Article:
My mom says every rainbow is a promise. I’m claiming this one. It’s a special one. I saw it on my way back from St. Louis just before sunset Sunday evening. It was huge and very intense when I first saw it, but before I could find a place to pull over so I could take a picture, it faded and nearly disappeared. Just as I approached an exit ramp, it came back, maybe even brighter than before. It reminded me of little Georgia, fading and then rallying over and over again all weekend.
Before I left for St. Louis on Friday, I spoke with a friend about the twins and my concern for them. My friend advised me to keep my light on, spiritually speaking. He said something to the effect that as long as someone is keeping a light on in some room, the house can’t go totally dark. He told me to keep supplying a warm, welcoming light. He talked about candles, but the vision that came to my thought was of a familiar neon sign cutting through the darkness to welcome a weary traveler.
Coming across western Missouri on I-44, I caught sight of no fewer than four churches with neon crosses glowing softly through the night.
I was hurrying at the time, but I promised myself that I would stop on the return trip and photograph them if I had the energy. The one above is at a church near Waynesville. I want to say it was a Baptist church, but I forgot to write down the name of it.
The one below was outside a Methodist church in Sleeper. Both are quite large — probably 30 or 40 feet high — and visible for a long, long way.
I made it only as far as Lebanon on Sunday night. I’ve never appreciated the Mother Road more. My mom called just as I was approaching the Lebanon exit and asked me to stop for the night so she wouldn’t have to worry about me driving late at night when I was tired. Normally, I’d argue with her, insist on making just a few more miles, and then end up driving all the way home, but I figured she had enough to worry about Sunday night without adding me to the mix, so I kept talking to her until I was safely ensconced under the canopy at the Munger Moss Motel.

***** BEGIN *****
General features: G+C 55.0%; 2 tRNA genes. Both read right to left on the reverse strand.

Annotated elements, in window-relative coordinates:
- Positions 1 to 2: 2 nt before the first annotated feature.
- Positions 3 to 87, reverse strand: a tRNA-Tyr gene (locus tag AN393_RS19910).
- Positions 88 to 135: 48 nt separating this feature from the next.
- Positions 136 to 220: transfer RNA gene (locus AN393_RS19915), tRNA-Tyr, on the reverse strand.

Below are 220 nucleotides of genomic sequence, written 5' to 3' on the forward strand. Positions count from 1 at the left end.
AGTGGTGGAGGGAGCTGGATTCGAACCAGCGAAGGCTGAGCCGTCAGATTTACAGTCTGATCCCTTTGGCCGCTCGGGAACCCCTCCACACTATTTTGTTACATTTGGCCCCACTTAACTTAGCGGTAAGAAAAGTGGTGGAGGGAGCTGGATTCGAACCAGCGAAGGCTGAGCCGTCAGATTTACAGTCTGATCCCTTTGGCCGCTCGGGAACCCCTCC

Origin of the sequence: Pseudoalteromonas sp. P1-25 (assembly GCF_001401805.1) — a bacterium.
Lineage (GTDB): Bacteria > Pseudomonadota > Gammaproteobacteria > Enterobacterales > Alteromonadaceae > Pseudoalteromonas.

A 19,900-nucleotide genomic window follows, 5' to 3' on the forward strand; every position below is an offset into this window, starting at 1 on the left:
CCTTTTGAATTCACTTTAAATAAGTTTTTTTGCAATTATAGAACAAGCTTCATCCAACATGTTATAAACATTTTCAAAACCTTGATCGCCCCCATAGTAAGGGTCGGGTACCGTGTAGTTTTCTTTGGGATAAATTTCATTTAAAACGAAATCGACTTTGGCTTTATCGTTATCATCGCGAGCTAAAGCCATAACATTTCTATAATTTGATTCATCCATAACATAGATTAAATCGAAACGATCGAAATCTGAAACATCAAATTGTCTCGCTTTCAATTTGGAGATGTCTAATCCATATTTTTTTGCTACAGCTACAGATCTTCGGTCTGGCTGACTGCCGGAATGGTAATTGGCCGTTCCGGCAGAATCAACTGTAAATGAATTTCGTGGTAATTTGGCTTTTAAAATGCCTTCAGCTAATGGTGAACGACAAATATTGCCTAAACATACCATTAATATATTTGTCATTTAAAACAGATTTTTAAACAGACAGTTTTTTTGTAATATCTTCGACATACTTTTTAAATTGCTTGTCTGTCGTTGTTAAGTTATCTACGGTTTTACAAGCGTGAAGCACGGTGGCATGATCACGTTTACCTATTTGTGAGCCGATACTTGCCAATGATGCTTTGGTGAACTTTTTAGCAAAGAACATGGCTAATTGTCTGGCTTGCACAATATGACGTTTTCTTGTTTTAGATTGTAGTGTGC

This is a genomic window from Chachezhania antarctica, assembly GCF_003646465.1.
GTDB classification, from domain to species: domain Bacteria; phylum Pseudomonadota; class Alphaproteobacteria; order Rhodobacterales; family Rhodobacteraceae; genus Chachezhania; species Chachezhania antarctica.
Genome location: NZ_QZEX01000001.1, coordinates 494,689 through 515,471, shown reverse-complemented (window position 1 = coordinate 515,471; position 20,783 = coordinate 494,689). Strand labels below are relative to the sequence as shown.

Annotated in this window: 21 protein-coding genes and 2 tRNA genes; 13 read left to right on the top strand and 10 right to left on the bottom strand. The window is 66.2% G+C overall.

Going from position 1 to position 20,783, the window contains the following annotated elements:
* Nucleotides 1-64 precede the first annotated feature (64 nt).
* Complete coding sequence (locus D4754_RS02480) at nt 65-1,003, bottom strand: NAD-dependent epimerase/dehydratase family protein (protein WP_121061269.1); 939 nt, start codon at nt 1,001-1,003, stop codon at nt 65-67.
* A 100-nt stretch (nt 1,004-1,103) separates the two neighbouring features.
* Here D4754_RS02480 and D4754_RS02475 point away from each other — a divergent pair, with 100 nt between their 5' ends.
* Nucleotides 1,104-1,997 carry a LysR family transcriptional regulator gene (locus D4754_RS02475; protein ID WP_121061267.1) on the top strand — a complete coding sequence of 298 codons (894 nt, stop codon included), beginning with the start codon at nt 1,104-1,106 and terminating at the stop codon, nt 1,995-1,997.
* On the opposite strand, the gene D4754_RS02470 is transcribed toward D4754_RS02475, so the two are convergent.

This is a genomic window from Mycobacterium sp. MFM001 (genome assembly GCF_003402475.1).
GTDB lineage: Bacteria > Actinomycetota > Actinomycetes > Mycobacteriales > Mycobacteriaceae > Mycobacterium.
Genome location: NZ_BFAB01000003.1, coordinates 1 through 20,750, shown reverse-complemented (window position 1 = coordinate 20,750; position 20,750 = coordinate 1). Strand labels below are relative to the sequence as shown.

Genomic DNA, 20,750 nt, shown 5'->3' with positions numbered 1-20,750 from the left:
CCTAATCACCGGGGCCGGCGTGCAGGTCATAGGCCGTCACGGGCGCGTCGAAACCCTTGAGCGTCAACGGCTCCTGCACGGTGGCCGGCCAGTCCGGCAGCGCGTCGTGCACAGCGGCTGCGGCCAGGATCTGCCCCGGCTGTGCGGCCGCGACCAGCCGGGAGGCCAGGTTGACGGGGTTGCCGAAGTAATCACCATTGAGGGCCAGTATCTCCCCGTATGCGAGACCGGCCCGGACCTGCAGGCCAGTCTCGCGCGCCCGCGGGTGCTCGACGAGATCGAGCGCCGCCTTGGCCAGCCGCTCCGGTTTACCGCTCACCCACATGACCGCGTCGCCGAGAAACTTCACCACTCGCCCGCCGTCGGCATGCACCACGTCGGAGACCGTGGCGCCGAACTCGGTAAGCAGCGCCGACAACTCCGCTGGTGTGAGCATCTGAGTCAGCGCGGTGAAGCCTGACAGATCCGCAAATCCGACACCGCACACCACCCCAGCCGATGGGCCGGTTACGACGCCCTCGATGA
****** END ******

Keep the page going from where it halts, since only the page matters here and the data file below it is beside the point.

I’d left St. Louis wishing I could either get home and sleep in my own bed or stay with family. When Ramona, the owner of the Munger Moss, greeted me in the lobby, it occurred to me that I was staying with family. I’ve known Ramona for several years, and she was very sweet to Oliver and Ashley when they stayed at her motel one night during their honeymoon. She asked me what I was doing out on the road, and I told her it wasn’t a pleasure cruise this time. Of course she was very understanding and very kind when I explained the situation, and she added her own thoughts and prayers to those going out on behalf of Georgia and her parents.
I checked in, went to my room, and slept well for the first time in days.
I slept in this morning, got up around 9:30, and headed home. Despite a long, deep sleep, I was emotionally drained and wasn’t quite ready to face my everyday life again, and I really wasn’t ready to face the traffic on the interstate, so I took the old road from Springfield to Carthage and paid attention to the small blessings along the way.
This is not a spectacular shot. It is not even a good shot. But it is a meaningful shot. I was getting out of the car to take a picture of a bridge, and I was listening to a CD that I’d picked up in the Reading Room a couple of weeks ago. On the CD is a version of the 23rd Psalm. I left the keys in the ignition, as this would be a quick shot, and I could hear the music as I walked toward the bridge. Just as I heard the line “he leadeth me beside the still waters,” I caught sight of this perfectly still creek.
I went ahead and shot the bridge while I was out there:
For those interested in such matters, all these images were taken with a little reconditioned Kodak EasyShare C310 that Ron picked up for $85 on Overstock.com a couple of weeks ago. I’d grabbed his camera on the way out the door because my Canon EOS Rebel (which is a much more expensive piece of equipment) is insured against damage but not against loss or theft, and I wasn’t inclined to leave it inside an unattended vehicle in the middle of a major city for hours and hours. The Kodak has its limitations, but for a cheap little point-and-shoot camera, it performs remarkably well.
I hope someday we’ll have the opportunity to see how well it works at capturing images of my beautiful niece running and playing with us. Please continue to lift up Georgia and her parents in your thoughts and prayers.